I have been a teacher for 28 years, a Headteacher for 13 years and, at the age of 52, this much I know about the School Funding Crisis and the National Funding Formula.
It is time to put my head above the parapet regarding school budgets. We have had a real terms cut in our school budget of 10% since 2010, and don’t let a politician tell you any different. Using the Bank of England Inflation calculator shows that we should have £800,000 p.a. more in our budget, if we had just kept up with inflation since George Osborne delivered his Comprehensive Spending Review in October 2010!
The view from here. BBC Radio York’s Sarah Unwin and the BBC cameraman Peter spent an hour with us on Friday to produce this report for the Yorkshire & Lincolnshire edition of Andrew Neil’s Sunday Politics Show on BBC1. I promise it’s worth 3:55 minutes of your time to watch:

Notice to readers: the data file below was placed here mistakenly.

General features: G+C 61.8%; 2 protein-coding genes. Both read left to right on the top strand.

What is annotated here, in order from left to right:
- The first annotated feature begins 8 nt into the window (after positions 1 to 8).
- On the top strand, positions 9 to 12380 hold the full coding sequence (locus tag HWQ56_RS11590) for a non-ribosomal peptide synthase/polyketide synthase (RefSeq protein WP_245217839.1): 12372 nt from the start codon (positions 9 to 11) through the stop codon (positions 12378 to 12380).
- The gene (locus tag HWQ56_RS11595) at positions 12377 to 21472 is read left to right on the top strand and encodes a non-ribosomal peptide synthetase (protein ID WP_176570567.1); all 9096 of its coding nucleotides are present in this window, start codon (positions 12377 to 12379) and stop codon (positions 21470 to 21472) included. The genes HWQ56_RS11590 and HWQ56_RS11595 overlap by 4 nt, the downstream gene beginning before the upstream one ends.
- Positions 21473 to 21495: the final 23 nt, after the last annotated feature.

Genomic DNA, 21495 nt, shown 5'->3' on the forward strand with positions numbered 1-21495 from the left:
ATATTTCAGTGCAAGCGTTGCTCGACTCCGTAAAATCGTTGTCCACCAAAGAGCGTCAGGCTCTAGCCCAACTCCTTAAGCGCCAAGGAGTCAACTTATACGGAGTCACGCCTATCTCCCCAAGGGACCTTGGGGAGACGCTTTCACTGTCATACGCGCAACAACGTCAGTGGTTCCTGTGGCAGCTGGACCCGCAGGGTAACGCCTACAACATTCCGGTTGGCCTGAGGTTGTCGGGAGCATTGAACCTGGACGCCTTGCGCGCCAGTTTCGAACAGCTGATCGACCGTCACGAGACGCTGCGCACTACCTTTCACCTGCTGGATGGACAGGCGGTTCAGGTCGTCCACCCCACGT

Investing in our schools is obvious common sense. What wasn’t included in the report but which is the ultimate consequence of not funding our schools properly is a deepening of the recruitment crisis. If working conditions and teachers’ pay worsen because of the cuts to school budgets, then we will struggle to entice our brightest and best into the classroom. We are already at a point where the highest-achieving A-level students are least likely to apply to teach. The teacher recruitment crisis is not about just numbers, it is about quality too, and if our best graduates reject teaching as a career due to the impact of real terms cuts to school budgets, the very future prosperity of our nation will be threatened.